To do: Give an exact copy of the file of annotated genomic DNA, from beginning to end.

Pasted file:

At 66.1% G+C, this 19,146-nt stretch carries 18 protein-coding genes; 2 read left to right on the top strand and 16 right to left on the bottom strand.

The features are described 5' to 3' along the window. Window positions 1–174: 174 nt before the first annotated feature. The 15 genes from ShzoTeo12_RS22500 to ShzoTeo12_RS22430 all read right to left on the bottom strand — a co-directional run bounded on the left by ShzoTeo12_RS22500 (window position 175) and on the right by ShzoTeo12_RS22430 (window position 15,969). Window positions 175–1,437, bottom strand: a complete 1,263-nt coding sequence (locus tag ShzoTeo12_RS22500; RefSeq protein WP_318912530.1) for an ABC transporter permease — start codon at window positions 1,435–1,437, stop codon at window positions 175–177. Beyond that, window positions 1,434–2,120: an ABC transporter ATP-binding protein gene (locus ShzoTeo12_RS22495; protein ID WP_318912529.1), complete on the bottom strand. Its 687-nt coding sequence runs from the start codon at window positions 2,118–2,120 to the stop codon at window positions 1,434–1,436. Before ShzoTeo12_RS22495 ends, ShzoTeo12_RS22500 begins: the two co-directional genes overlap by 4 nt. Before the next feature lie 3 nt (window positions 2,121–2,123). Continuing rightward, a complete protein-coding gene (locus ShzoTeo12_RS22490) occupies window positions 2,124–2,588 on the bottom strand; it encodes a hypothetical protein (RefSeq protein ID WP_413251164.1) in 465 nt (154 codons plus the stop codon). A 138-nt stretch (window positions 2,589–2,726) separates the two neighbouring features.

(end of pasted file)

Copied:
At 66.1% G+C, this 19,146-nt stretch carries 18 protein-coding genes; 2 read left to right on the top strand and 16 right to left on the bottom strand.

The features are described 5' to 3' along the window. Window positions 1–174: 174 nt before the first annotated feature. The 15 genes from ShzoTeo12_RS22500 to ShzoTeo12_RS22430 all read right to left on the bottom strand — a co-directional run bounded on the left by ShzoTeo12_RS22500 (window position 175) and on the right by ShzoTeo12_RS22430 (window position 15,969). Window positions 175–1,437, bottom strand: a complete 1,263-nt coding sequence (locus tag ShzoTeo12_RS22500; RefSeq protein WP_318912530.1) for an ABC transporter permease — start codon at window positions 1,435–1,437, stop codon at window positions 175–177. Beyond that, window positions 1,434–2,120: an ABC transporter ATP-binding protein gene (locus ShzoTeo12_RS22495; protein ID WP_318912529.1), complete on the bottom strand. Its 687-nt coding sequence runs from the start codon at window positions 2,118–2,120 to the stop codon at window positions 1,434–1,436. Before ShzoTeo12_RS22495 ends, ShzoTeo12_RS22500 begins: the two co-directional genes overlap by 4 nt. Before the next feature lie 3 nt (window positions 2,121–2,123). Continuing rightward, a complete protein-coding gene (locus ShzoTeo12_RS22490) occupies window positions 2,124–2,588 on the bottom strand; it encodes a hypothetical protein (RefSeq protein ID WP_413251164.1) in 465 nt (154 codons plus the stop codon). A 138-nt stretch (window positions 2,589–2,726) separates the two neighbouring features.